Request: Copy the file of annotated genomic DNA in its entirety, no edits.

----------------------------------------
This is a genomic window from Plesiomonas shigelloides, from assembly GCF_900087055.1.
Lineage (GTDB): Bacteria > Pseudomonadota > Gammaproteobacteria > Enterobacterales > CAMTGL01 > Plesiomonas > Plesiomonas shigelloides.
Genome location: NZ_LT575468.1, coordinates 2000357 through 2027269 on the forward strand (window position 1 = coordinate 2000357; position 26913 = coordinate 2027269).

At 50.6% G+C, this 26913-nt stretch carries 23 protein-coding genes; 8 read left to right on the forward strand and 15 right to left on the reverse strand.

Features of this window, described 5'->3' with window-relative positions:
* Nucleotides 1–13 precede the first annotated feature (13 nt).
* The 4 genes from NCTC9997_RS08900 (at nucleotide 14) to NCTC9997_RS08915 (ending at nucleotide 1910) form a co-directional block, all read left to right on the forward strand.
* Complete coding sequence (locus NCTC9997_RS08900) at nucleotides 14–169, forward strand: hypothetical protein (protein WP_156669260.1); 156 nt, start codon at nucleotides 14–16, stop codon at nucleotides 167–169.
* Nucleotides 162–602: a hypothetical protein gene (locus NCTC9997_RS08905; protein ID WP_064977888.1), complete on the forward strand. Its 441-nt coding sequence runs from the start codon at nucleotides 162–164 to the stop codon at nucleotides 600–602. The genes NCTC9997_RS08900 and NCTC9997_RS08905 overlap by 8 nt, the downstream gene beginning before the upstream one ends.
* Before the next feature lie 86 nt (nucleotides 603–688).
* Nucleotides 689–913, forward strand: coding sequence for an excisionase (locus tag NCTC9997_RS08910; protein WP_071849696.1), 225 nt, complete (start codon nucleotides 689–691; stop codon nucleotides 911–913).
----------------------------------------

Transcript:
This is a genomic window from Plesiomonas shigelloides, from assembly GCF_900087055.1.
Lineage (GTDB): Bacteria > Pseudomonadota > Gammaproteobacteria > Enterobacterales > CAMTGL01 > Plesiomonas > Plesiomonas shigelloides.
Genome location: NZ_LT575468.1, coordinates 2000357 through 2027269 on the forward strand (window position 1 = coordinate 2000357; position 26913 = coordinate 2027269).

At 50.6% G+C, this 26913-nt stretch carries 23 protein-coding genes; 8 read left to right on the forward strand and 15 right to left on the reverse strand.

Features of this window, described 5'->3' with window-relative positions:
* Nucleotides 1–13 precede the first annotated feature (13 nt).
* The 4 genes from NCTC9997_RS08900 (at nucleotide 14) to NCTC9997_RS08915 (ending at nucleotide 1910) form a co-directional block, all read left to right on the forward strand.
* Complete coding sequence (locus NCTC9997_RS08900) at nucleotides 14–169, forward strand: hypothetical protein (protein WP_156669260.1); 156 nt, start codon at nucleotides 14–16, stop codon at nucleotides 167–169.
* Nucleotides 162–602: a hypothetical protein gene (locus NCTC9997_RS08905; protein ID WP_064977888.1), complete on the forward strand. Its 441-nt coding sequence runs from the start codon at nucleotides 162–164 to the stop codon at nucleotides 600–602. The genes NCTC9997_RS08900 and NCTC9997_RS08905 overlap by 8 nt, the downstream gene beginning before the upstream one ends.
* Before the next feature lie 86 nt (nucleotides 603–688).
* Nucleotides 689–913, forward strand: coding sequence for an excisionase (locus tag NCTC9997_RS08910; protein WP_071849696.1), 225 nt, complete (start codon nucleotides 689–691; stop codon nucleotides 911–913).